The papers are in PDF format. They were created using the TeX typesetting system, and are
therefore in the wrong format for the conference CDROM, which requires
Microsoft Word.

**Abstract.** The usual ways of teaching mathematics merely `chloroform
the child's reasoning faculties.' So, over seventy years ago, Louis
P. Benezet, an imaginative school superintendent, abolished all
*formal* arithmetic teaching until grade 6. Instead, students spent
years reading, writing, and speaking, all the while learning
mathematics in context. Today mathematics teaching is also a powerful
anaesthetic: Students solve problems by rote, a skill that improves
with every year in school, and have no time to develop understanding.
Benezet's approach, a lost episode in the history of education,
eliminates rote learning and has great possibilities for incorporating
historical materials.

**Abstract.** I developed a course in `Guessing and proving'. One goal was to learn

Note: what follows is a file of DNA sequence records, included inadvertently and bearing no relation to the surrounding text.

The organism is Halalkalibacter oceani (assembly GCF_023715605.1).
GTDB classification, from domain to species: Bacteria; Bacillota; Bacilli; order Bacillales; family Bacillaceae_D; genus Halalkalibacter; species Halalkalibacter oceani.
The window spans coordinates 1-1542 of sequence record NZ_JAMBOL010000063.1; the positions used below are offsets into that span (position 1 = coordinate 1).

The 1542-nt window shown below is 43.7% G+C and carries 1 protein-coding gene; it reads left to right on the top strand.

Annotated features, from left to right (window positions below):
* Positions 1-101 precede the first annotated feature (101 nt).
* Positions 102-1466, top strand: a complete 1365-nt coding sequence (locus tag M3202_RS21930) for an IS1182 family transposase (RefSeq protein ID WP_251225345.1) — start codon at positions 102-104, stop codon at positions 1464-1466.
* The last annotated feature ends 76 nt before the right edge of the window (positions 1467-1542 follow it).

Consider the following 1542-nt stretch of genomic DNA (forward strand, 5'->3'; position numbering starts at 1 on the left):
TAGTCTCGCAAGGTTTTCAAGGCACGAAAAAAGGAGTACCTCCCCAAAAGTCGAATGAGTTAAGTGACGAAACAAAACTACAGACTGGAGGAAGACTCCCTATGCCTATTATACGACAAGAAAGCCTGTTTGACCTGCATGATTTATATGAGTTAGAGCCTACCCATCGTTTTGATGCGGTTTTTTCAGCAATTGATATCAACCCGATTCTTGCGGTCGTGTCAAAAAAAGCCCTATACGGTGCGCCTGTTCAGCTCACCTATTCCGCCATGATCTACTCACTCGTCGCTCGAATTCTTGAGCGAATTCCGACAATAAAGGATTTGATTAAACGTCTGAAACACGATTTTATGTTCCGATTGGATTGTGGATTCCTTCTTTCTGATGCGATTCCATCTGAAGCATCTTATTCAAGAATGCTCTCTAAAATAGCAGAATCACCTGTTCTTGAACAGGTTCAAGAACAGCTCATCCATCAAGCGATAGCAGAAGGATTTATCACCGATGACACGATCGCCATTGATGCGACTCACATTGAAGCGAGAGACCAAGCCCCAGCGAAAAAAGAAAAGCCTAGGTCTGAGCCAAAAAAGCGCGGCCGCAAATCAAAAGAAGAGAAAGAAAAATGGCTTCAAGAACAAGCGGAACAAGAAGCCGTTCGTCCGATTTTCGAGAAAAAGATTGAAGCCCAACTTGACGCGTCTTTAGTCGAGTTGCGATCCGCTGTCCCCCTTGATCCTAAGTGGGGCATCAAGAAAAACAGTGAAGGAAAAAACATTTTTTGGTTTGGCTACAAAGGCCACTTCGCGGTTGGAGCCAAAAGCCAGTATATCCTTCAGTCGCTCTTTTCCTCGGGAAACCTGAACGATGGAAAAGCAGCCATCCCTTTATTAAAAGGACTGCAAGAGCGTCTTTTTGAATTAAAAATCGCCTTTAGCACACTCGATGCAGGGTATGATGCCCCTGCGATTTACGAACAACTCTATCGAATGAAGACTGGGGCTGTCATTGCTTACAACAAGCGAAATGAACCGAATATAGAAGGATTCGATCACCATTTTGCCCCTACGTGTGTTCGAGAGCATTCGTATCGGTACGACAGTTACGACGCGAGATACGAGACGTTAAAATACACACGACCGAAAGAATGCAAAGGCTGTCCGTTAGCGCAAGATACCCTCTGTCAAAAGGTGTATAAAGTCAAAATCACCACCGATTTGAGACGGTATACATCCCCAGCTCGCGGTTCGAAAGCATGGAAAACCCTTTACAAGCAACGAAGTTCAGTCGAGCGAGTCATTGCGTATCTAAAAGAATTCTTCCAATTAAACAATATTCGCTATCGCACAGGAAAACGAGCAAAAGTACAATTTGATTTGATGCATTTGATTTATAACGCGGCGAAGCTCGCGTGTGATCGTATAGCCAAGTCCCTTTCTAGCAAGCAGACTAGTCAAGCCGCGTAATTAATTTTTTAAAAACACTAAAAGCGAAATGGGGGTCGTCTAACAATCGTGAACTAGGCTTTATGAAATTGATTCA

how to critique everyday arguments: to transfer skills from the
mathematics class to the social world. Students said that thanks to
the class they no longer accept what they read in the newspaper. I
then wondered why mathematical demonstration applies so well to the
social world. The reason, no pun intended, lies in the origin of
demonstrative argument: It arose partly from the prevalence of
rhetoric in Athenian democratic culture. If, after reading this
paper, you also find it painful to read the newspaper, don't sue me.

**Abstract.** Standard methods of teaching physics are useless. I want to
give you evidence or, if you like, ammunition. When people say that
there is no time to incorporate history of science into the
curriculum, you can point out that standard methods do not teach
physics, so radicalism cannot hurt. Students might even find physics
fascinating. My examples come from interviewing students in the
Cambridge University physics course. Even though they are among the most
talented in the United Kingdom, they have great difficulty with
fundamental mathematical and physical concepts. They can solve exam
problems yet cannot reason qualitatively -- they cannot think like
physicists.

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Last modified: 3 November 2001